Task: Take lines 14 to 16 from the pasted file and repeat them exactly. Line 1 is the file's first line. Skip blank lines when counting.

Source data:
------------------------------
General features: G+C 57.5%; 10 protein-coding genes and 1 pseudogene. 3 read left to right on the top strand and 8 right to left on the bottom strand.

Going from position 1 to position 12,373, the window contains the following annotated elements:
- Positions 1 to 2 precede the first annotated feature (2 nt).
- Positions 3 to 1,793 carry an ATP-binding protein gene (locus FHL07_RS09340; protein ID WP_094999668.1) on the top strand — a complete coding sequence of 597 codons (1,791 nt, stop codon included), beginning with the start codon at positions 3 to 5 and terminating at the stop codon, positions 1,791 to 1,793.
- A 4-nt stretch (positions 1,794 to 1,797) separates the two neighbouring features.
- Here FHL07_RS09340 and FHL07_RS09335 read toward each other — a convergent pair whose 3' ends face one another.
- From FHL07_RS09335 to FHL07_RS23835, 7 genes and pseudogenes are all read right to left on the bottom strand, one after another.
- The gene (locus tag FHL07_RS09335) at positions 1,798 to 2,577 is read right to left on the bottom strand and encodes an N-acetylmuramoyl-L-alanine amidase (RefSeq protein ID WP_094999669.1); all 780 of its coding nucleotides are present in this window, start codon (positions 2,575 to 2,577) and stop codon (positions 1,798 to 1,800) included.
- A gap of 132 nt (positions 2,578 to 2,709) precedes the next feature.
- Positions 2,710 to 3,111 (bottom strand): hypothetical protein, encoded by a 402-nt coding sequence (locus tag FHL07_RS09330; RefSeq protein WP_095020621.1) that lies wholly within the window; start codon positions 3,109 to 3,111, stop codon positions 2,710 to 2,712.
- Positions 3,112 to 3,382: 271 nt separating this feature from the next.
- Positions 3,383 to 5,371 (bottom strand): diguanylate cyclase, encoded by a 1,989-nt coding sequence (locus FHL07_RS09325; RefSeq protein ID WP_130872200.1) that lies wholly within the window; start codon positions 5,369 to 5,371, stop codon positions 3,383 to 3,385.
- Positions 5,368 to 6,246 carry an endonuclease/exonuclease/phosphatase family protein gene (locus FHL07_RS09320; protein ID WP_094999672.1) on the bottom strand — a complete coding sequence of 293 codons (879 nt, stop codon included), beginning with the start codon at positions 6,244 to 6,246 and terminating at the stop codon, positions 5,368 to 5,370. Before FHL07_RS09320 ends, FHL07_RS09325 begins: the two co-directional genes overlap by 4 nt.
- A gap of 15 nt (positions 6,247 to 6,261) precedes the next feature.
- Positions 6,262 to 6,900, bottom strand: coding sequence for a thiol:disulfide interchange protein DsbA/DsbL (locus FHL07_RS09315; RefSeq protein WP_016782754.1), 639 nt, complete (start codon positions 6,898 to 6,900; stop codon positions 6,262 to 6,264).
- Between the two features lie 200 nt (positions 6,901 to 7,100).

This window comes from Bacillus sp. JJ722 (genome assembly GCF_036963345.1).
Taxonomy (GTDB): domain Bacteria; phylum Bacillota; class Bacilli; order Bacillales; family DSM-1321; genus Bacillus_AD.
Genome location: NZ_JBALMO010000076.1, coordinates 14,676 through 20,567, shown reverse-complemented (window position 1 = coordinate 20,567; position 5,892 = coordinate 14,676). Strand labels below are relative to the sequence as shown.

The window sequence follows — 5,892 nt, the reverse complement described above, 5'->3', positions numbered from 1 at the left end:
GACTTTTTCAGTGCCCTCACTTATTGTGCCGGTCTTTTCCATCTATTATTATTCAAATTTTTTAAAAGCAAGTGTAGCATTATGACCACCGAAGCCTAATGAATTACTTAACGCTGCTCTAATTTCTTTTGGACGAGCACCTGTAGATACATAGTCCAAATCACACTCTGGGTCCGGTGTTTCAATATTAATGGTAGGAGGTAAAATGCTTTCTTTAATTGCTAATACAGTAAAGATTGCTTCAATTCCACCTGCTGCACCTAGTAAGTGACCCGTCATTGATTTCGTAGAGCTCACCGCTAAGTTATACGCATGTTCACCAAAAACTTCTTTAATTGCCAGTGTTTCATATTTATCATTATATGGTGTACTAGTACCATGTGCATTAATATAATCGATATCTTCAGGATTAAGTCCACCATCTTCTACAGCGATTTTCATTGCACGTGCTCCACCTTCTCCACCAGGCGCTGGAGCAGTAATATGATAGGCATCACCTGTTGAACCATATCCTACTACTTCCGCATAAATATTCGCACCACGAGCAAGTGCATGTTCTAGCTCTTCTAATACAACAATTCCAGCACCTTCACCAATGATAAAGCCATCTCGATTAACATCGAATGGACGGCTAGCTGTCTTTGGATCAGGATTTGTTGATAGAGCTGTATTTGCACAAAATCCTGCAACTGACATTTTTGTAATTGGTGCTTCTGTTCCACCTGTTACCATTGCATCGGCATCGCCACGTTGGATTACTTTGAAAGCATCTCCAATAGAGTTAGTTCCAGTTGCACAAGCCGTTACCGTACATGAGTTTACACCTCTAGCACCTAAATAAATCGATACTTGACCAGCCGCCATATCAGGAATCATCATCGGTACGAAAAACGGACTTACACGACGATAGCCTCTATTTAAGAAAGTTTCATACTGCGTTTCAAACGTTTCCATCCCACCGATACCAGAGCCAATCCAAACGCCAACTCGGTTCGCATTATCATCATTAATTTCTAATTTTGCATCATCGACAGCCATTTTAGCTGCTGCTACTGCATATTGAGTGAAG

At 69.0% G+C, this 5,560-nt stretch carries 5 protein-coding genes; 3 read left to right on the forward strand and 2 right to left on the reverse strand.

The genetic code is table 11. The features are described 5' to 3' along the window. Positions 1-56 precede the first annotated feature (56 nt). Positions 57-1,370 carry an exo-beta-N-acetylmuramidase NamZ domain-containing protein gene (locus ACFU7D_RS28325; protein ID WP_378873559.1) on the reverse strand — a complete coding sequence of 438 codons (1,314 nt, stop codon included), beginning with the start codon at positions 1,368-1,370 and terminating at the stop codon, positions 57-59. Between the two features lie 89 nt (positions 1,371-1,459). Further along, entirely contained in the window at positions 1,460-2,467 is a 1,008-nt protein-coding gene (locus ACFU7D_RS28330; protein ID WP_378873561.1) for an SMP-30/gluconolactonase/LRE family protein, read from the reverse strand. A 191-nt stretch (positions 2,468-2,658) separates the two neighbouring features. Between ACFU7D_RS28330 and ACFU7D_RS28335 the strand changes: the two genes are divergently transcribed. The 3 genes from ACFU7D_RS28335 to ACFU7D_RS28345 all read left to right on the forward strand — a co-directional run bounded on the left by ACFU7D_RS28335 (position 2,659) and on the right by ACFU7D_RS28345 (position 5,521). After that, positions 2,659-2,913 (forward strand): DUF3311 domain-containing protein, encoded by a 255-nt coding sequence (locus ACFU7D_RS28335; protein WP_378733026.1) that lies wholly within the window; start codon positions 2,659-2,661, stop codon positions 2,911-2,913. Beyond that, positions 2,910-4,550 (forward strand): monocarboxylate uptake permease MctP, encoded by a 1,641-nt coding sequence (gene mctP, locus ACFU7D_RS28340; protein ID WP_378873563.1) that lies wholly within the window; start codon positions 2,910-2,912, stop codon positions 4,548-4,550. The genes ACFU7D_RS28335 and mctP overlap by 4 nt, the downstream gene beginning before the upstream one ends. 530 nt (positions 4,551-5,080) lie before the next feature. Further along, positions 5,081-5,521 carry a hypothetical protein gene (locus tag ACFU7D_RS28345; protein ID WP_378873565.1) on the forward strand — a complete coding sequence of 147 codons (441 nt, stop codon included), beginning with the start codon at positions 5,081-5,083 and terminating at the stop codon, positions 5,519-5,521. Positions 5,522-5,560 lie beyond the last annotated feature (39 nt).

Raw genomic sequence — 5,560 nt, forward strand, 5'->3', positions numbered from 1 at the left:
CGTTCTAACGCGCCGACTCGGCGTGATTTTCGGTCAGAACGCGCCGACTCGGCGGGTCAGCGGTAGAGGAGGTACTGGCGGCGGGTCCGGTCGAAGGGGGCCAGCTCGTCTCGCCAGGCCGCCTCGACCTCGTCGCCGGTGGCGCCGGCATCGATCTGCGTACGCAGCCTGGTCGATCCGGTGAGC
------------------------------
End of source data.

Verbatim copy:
- A gap of 15 nt (positions 6,247 to 6,261) precedes the next feature.
- Positions 6,262 to 6,900, bottom strand: coding sequence for a thiol:disulfide interchange protein DsbA/DsbL (locus FHL07_RS09315; RefSeq protein WP_016782754.1), 639 nt, complete (start codon positions 6,898 to 6,900; stop codon positions 6,262 to 6,264).
- Between the two features lie 200 nt (positions 6,901 to 7,100).